Many peoples influenced the formation of the Bulgarian culture. The Greeks and Romans, Thracians and Turks left their mark on the sunny land, and therefore the traditions of Bulgaria are diverse and interesting for fans of a wide variety of art and folk crafts..
What are they, Bulgarians?
It is difficult to answer this question unambiguously. The inhabitants of Bulgaria are hospitable and open, they know how to work and love to arrange holidays, their houses are solid and solid, and the cuisine is distinguished by a large number of hearty and simple dishes. Bulgarians know how to receive guests, and even in inexpensive restaurants and hotels, an atmosphere of tireless concern for visitors reigns here. In the traditions of Bulgaria - love for the younger generation, and therefore you can safely take your kids with you to the local resorts. They will receive a warm welcome and will be surrounded with genuine care and attention..
Exploring the calendar
Going on tours to Bulgaria, you should get acquainted with the schedule of annual holidays, in the celebrations on the occasion of which it is interesting and useful to take part:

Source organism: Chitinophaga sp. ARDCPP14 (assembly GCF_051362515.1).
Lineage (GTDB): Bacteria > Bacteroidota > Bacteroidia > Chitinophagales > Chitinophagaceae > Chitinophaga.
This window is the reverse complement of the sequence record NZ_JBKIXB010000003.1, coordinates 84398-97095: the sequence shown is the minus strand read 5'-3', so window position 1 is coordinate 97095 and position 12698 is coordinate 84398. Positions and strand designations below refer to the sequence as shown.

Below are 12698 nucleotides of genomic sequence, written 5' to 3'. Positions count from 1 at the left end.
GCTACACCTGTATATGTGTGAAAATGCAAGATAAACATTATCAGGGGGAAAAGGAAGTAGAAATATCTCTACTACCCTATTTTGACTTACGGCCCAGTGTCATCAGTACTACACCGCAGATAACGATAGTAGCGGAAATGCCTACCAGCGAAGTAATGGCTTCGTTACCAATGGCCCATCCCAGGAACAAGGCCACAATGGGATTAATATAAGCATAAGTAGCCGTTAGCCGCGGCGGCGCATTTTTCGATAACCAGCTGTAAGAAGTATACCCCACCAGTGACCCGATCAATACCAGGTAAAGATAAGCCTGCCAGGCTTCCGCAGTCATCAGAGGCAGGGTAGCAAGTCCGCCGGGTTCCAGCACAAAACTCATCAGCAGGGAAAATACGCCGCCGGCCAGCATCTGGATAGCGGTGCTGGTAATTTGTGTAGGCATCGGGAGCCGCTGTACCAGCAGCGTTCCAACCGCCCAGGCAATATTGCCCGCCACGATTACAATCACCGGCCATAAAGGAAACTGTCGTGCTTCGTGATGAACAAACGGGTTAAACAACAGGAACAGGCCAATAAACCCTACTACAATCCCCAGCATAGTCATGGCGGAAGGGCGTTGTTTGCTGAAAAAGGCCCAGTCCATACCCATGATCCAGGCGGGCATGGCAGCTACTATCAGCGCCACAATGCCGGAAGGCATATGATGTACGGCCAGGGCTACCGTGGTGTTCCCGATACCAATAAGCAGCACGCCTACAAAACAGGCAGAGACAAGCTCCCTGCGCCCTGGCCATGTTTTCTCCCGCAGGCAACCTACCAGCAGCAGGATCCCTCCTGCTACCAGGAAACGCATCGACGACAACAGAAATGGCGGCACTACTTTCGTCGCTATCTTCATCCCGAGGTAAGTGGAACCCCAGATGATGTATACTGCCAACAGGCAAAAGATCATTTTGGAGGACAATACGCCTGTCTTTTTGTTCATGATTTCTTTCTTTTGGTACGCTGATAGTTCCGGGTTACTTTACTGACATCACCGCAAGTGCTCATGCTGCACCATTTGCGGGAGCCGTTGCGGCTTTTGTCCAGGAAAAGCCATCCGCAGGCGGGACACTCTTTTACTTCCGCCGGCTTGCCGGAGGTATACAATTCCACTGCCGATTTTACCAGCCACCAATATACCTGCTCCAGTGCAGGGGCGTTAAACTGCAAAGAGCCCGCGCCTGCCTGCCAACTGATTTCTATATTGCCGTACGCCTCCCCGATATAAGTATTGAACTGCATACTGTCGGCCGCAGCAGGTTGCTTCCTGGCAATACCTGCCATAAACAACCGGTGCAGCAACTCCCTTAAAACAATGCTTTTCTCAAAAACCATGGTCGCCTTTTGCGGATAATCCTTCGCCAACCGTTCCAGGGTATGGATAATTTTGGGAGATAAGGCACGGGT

- Survakane during the Christmas holidays is an ancient ceremony symbolizing the wish of prosperity and good health to each other. He is very fond of children, presented by the owners of the surrounding houses. The kid collects gifts and money in the process of walking around the neighborhood.
- Saint Lazarus Day is celebrated on the eve of Palm Sunday. The girls collect the first flowers and weave wreaths from them, and the doors of houses are decorated with willow shoots. According to the tradition of Bulgaria, Lazarus Day is a holiday of wishing the land and each other a generous harvest.
- On the Day of Saints Helena and Constantine, performances are popular in the country, during which they dance on hot coals. This is done by professionals, but at the same time the audience falls into no less trance and precedents, when ordinary onlookers ran out of the crowd onto the brazier, a lot happens every year.
The traditions of Bulgaria to keep the townspeople in touch with their rural relatives can be envied in many countries of the world. This practice is called fellowship, and in almost every city apartment you can see a corner with ancient national furniture, carpets or household items of villagers. The rite of mutual aid, which also came from the depths of centuries, looks no less attractive. Bulgarians have long combined their efforts, equipment, livestock and money to carry out serious and laborious work. Harvested together, built a house, played weddings or made preparations for the winter.